Corporate Security Accountability – Not Just For Californians Anymore

Here in the United States trends to to start on the coasts and make their way inward.  Looks like data privacy and security is another movement following the same pattern.  Today I saw this article referenced on Slashdot.  For the past three years California Senate Bill 1386 (SB-1386) has mandated that companies who have a security breach resulting in a loss of customers’ personal information inform the customers of this loss so that they can take steps to prevent identity theft.  Now there is a law being developed at the Federal level: the Data Accountability and Trust Act (DATA).

These laws are a response to the huge impact identity theft has had over the past couple of years (FTC estimates are $6B cost to consumers, $58B cost to businesses).  In response to the growing threat from identity theft businesses did not take strong enough measures to detect and prevent.  Now the government has stepped in mandated specific measures and penalties such as ongoing FTC audits.  As a business owner I hate to see new laws and restrictions put in place, but as a consumer it is good to know that someone in Washington is actually taking some time to look out for the little guy.

Laws like this make it even more crucial for organizations to take security into account when designing and developing applications.  The first question to ask is: “What information do we need to collect?”  If you don’t collect someone’s social security number, driver license number, date of birth then it gets a lot harder to lose that information to identity thieves.  This seems simple, but I still see things as irrelevant as building sign-in forms that ask for information such as this.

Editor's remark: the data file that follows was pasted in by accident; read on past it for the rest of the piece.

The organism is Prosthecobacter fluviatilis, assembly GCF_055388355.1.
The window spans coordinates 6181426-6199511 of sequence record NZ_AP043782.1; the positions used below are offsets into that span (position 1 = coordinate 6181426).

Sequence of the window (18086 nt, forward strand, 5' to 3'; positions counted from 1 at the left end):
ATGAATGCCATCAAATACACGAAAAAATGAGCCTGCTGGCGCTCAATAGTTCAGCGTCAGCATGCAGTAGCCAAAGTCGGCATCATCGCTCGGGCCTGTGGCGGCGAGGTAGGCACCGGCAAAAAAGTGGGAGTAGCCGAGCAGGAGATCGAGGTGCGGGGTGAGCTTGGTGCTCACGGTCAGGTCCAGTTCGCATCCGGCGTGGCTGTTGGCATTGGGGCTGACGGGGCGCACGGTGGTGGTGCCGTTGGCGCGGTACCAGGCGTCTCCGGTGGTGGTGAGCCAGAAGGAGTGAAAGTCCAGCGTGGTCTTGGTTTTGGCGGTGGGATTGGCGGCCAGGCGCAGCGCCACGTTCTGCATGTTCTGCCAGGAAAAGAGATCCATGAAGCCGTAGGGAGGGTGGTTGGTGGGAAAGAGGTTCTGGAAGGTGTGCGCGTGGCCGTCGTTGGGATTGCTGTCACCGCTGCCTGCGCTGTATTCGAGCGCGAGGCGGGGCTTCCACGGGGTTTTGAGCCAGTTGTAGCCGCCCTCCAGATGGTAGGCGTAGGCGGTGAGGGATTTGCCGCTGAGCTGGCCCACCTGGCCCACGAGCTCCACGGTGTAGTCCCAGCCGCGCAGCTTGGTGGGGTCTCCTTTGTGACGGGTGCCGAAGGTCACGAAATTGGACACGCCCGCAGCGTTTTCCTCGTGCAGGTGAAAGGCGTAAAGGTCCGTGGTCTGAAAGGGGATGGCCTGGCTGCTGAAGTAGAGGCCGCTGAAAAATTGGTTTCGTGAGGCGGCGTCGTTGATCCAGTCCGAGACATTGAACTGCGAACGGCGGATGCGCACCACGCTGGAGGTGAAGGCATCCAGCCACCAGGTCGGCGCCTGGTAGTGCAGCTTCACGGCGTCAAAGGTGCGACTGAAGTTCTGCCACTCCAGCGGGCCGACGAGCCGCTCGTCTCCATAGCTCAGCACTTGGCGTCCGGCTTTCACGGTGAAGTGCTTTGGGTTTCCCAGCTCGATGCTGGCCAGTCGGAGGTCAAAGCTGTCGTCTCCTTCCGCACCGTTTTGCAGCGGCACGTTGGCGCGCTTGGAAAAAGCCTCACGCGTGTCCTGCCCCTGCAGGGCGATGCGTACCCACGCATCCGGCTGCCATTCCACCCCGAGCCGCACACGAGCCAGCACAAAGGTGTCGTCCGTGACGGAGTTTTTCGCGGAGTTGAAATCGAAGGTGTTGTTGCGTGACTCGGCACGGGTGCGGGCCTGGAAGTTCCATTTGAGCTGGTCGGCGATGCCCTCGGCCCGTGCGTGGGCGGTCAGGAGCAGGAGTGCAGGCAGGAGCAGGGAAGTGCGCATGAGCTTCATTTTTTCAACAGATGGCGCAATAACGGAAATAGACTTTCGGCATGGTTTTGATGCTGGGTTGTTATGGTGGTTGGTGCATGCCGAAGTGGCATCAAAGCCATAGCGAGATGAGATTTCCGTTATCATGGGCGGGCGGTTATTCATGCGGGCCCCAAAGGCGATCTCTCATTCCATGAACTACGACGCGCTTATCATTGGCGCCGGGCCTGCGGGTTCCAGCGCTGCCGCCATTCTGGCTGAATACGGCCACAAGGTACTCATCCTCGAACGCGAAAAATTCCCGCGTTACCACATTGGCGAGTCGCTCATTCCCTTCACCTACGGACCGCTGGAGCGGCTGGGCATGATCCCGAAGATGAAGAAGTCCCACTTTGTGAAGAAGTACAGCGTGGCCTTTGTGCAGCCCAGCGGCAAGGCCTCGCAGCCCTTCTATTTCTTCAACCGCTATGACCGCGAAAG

Also organizations need to look at encrypting data both when it is in motion and at rest.  Most applications are pretty good at encrypting data in transit via HTTPS, but far too many application designers get too excited about the so-called “military-grade” encryption they have protecting data moving to and from the server, and forget that HTTPS doesn’t make an application secure – it makes specific data transmissions reasonably secure.  Data also needs to be protected when it is at rest in databases and other data stores.  Now that RSA patents have expired, export restrictions have been relaxed and every respectable enterprise development platform has built-in encrpytion routines the arguments against incorporating strong encryption for the storage of application data have really evaporated.

Laws such as DATA are a strong mandate for organizations to develop secure software.  As the liability pendulum swings back from consumers to the organizations they deal with hopefully security will start getting the attention it deserves.  Keep watching this space for more dicsussion about what organizations can do to help prevent the loss of customer data.

–Dan
dan _at_ denimgroup.com

About Dan Cornell

A globally recognized application security expert, Dan Cornell holds over 15 years of experience architecting, developing and securing web-based software systems. As the Chief Technology Officer and a Principal at Denim Group, Ltd., he leads the technology team to help Fortune 500 companies and government organizations integrate security throughout the development process. He is also the original creator of ThreadFix, Denim Group's industry leading application vulnerability management platform.
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